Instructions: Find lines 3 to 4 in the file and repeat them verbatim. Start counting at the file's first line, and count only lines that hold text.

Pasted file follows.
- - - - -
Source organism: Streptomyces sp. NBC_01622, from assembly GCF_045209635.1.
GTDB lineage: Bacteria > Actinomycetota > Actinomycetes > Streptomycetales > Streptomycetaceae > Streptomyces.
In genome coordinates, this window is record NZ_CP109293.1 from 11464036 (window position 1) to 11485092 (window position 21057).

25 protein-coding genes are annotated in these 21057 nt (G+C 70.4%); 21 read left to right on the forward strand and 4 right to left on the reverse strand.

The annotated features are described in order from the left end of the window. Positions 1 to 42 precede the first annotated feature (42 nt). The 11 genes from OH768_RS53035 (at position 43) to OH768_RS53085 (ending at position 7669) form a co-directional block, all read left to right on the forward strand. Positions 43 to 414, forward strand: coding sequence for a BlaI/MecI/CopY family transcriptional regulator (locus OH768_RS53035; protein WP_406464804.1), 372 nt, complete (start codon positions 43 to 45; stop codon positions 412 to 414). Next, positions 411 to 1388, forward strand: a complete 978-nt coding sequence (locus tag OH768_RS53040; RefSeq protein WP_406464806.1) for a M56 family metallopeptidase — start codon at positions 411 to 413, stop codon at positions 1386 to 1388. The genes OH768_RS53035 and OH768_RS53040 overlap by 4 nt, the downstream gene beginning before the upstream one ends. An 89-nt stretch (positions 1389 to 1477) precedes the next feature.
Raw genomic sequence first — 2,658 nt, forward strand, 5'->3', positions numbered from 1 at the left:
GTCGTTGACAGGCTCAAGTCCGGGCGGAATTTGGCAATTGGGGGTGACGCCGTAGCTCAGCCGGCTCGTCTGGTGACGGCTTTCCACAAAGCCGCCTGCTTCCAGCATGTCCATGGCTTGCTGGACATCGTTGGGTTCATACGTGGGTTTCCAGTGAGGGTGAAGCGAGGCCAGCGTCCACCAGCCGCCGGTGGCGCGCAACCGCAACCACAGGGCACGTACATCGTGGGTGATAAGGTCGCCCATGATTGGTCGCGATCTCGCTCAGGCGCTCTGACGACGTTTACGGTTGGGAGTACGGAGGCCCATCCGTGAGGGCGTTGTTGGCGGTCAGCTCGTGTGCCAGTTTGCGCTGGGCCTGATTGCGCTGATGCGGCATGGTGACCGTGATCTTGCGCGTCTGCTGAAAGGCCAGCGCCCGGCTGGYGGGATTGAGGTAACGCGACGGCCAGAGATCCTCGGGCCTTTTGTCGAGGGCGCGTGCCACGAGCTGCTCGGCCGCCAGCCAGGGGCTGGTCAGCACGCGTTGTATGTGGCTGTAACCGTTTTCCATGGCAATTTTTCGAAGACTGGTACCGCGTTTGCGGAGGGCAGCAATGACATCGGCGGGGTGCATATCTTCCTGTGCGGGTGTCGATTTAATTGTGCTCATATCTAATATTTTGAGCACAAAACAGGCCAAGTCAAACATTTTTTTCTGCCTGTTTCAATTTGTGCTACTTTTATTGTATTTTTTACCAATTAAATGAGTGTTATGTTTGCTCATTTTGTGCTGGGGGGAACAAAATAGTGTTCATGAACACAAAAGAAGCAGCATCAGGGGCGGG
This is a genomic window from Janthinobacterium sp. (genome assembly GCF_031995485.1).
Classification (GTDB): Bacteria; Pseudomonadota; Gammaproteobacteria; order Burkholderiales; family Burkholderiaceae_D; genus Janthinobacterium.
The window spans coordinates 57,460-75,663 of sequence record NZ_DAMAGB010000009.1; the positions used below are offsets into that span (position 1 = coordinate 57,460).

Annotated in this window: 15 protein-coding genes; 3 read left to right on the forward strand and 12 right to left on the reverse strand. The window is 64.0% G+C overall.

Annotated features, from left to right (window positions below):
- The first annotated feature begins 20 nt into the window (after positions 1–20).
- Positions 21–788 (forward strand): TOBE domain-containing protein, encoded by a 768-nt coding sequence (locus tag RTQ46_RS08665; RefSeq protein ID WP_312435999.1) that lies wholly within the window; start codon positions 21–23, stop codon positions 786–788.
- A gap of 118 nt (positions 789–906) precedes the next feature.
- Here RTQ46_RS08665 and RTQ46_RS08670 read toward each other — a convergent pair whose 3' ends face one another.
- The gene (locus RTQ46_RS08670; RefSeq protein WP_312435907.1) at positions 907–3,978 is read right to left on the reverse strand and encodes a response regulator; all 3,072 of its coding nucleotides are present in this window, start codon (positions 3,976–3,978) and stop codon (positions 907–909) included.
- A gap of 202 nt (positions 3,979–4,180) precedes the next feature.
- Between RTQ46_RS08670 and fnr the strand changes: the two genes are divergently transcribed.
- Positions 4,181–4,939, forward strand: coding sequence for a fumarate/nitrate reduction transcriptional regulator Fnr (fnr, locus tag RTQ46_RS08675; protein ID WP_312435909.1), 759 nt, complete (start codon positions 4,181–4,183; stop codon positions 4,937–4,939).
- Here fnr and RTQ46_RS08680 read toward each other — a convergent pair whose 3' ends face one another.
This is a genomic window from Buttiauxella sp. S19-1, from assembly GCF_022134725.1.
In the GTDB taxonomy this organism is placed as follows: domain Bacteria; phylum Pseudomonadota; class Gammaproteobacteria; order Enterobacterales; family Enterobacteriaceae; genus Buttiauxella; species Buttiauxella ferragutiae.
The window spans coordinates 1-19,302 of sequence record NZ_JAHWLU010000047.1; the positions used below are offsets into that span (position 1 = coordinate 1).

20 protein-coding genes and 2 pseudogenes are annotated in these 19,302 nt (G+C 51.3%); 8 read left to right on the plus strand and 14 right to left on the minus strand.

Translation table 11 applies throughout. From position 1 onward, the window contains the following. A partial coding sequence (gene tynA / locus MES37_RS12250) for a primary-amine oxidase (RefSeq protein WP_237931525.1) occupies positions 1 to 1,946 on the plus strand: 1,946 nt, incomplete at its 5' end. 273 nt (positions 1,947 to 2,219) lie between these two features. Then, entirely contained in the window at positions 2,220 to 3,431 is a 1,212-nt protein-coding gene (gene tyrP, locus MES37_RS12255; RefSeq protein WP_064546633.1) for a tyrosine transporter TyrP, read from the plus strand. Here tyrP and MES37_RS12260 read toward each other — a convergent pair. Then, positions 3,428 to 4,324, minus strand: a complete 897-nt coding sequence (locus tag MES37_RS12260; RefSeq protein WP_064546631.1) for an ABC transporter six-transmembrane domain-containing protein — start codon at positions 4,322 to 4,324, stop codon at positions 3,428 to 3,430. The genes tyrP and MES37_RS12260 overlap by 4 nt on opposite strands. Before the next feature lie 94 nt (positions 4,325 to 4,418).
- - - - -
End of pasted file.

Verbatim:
In genome coordinates, this window is record NZ_CP109293.1 from 11464036 (window position 1) to 11485092 (window position 21057).

25 protein-coding genes are annotated in these 21057 nt (G+C 70.4%); 21 read left to right on the forward strand and 4 right to left on the reverse strand.